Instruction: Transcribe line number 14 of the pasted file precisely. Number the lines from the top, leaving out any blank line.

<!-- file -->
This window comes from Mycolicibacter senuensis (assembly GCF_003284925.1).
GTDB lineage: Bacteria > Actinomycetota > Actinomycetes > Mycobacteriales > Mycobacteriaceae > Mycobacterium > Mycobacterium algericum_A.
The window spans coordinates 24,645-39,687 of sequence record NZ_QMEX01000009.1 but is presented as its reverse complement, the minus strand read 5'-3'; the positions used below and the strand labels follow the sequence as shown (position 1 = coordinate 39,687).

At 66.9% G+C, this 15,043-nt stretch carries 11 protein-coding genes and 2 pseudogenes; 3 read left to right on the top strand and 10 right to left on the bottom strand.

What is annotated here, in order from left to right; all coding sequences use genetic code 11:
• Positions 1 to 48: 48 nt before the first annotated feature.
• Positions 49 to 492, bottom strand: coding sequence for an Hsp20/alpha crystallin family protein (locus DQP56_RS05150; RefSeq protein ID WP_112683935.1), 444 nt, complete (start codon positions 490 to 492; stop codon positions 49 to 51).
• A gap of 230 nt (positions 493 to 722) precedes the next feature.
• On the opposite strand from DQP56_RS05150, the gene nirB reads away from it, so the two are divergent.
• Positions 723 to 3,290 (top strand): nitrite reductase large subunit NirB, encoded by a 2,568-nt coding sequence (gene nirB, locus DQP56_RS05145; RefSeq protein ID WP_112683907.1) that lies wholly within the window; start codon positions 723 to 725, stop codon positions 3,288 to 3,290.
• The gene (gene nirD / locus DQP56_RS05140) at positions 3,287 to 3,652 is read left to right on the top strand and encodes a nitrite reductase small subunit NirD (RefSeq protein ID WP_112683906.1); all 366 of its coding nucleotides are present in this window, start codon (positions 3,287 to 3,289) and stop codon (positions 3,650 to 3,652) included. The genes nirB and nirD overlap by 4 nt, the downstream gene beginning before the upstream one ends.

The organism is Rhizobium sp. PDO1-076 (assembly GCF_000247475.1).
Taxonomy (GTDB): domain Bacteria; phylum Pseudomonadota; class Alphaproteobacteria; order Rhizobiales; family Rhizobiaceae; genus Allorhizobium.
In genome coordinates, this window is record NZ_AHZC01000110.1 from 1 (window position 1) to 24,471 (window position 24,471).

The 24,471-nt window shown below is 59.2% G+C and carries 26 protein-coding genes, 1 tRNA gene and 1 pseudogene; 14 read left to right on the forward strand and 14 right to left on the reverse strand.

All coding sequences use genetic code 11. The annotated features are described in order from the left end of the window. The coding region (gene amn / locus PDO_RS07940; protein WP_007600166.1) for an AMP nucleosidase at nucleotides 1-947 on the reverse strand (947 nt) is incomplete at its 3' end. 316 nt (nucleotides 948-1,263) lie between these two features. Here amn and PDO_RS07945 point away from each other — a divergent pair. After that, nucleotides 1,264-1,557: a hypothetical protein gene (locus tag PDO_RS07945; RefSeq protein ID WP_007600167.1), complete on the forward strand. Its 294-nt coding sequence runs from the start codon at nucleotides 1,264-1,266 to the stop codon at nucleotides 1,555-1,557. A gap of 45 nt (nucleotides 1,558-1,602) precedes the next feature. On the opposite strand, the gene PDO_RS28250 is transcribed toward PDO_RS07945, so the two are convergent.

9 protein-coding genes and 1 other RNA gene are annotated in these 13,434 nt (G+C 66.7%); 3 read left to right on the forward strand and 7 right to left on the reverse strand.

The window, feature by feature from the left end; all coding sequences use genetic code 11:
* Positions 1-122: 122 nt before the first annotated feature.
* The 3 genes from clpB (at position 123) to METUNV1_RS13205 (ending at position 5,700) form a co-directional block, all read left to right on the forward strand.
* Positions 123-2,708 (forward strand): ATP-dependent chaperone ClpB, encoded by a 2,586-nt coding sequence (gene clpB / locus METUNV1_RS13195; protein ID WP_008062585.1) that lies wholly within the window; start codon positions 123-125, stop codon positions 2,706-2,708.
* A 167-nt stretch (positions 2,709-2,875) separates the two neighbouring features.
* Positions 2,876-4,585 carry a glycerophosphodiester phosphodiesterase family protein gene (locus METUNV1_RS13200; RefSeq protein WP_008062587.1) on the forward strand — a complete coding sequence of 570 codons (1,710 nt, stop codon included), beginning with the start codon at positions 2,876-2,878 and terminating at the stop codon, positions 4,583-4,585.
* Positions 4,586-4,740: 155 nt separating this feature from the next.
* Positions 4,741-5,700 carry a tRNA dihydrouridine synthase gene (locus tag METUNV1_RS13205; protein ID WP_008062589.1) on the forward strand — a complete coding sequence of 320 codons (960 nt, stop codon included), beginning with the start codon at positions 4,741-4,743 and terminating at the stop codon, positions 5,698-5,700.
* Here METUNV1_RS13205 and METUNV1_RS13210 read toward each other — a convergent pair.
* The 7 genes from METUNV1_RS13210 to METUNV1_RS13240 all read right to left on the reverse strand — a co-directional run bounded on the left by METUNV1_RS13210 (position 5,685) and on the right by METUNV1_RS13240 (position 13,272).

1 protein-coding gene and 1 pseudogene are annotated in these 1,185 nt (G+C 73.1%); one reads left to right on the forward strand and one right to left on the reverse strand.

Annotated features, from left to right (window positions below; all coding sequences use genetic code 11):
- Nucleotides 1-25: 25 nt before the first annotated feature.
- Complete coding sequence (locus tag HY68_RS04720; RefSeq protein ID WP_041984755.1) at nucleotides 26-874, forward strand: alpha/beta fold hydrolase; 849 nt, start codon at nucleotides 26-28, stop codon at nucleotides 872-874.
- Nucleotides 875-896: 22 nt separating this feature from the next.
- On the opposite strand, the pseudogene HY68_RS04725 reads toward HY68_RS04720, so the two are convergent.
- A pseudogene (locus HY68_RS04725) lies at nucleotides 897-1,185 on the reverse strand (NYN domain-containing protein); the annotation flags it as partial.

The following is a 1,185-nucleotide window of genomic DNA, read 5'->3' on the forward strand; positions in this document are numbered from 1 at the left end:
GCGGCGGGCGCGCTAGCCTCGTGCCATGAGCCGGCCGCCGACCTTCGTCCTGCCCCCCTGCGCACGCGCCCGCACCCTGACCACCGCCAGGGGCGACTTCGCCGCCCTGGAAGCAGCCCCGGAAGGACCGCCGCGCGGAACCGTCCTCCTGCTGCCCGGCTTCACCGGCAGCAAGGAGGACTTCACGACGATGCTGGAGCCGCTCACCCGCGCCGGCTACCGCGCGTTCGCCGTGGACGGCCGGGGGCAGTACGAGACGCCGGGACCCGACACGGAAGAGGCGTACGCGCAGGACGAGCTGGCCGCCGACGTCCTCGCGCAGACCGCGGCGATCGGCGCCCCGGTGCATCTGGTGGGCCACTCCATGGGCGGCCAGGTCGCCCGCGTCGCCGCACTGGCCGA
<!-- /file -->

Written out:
In genome coordinates, this window is record NZ_AHZC01000110.1 from 1 (window position 1) to 24,471 (window position 24,471).